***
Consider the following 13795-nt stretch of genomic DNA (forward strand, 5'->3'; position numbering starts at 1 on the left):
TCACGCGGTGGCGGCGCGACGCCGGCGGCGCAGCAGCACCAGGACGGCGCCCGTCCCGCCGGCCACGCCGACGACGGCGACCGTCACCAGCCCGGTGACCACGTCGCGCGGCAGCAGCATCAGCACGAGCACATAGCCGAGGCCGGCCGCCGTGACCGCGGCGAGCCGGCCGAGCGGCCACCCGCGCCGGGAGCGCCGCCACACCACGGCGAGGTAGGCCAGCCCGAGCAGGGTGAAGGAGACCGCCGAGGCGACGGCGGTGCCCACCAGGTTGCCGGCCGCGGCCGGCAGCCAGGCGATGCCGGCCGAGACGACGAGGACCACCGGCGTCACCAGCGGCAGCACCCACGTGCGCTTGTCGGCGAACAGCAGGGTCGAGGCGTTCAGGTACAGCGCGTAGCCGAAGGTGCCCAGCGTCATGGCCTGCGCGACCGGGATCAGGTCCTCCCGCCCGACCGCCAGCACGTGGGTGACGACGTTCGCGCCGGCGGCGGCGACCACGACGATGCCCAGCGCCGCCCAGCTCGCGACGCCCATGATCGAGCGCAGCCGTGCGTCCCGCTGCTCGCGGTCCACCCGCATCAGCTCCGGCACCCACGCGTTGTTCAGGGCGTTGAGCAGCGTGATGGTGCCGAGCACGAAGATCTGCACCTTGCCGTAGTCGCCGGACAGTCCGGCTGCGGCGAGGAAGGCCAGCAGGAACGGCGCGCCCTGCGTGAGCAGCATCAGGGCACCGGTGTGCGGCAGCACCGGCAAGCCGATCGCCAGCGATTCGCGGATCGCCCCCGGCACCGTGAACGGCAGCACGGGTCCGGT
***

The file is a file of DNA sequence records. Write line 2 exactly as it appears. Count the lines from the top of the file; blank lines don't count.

TCACGCGGTGGCGGCGCGACGCCGGCGGCGCAGCAGCACCAGGACGGCGCCCGTCCCGCCGGCCACGCCGACGACGGCGACCGTCACCAGCCCGGTGACCACGTCGCGCGGCAGCAGCATCAGCACGAGCACATAGCCGAGGCCGGCCGCCGTGACCGCGGCGAGCCGGCCGAGCGGCCACCCGCGCCGGGAGCGCCGCCACACCACGGCGAGGTAGGCCAGCCCGAGCAGGGTGAAGGAGACCGCCGAGGCGACGGCGGTGCCCACCAGGTTGCCGGCCGCGGCCGGCAGCCAGGCGATGCCGGCCGAGACGACGAGGACCACCGGCGTCACCAGCGGCAGCACCCACGTGCGCTTGTCGGCGAACAGCAGGGTCGAGGCGTTCAGGTACAGCGCGTAGCCGAAGGTGCCCAGCGTCATGGCCTGCGCGACCGGGATCAGGTCCTCCCGCCCGACCGCCAGCACGTGGGTGACGACGTTCGCGCCGGCGGCGGCGACCACGACGATGCCCAGCGCCGCCCAGCTCGCGACGCCCATGATCGAGCGCAGCCGTGCGTCCCGCTGCTCGCGGTCCACCCGCATCAGCTCCGGCACCCACGCGTTGTTCAGGGCGTTGAGCAGCGTGATGGTGCCGAGCACGAAGATCTGCACCTTGCCGTAGTCGCCGGACAGTCCGGCTGCGGCGAGGAAGGCCAGCAGGAACGGCGCGCCCTGCGTGAGCAGCATCAGGGCACCGGTGTGCGGCAGCACCGGCAAGCCGATCGCCAGCGATTCGCGGATCGCCCCCGGCACCGTGAACGGCAGCACGGGTCCGGT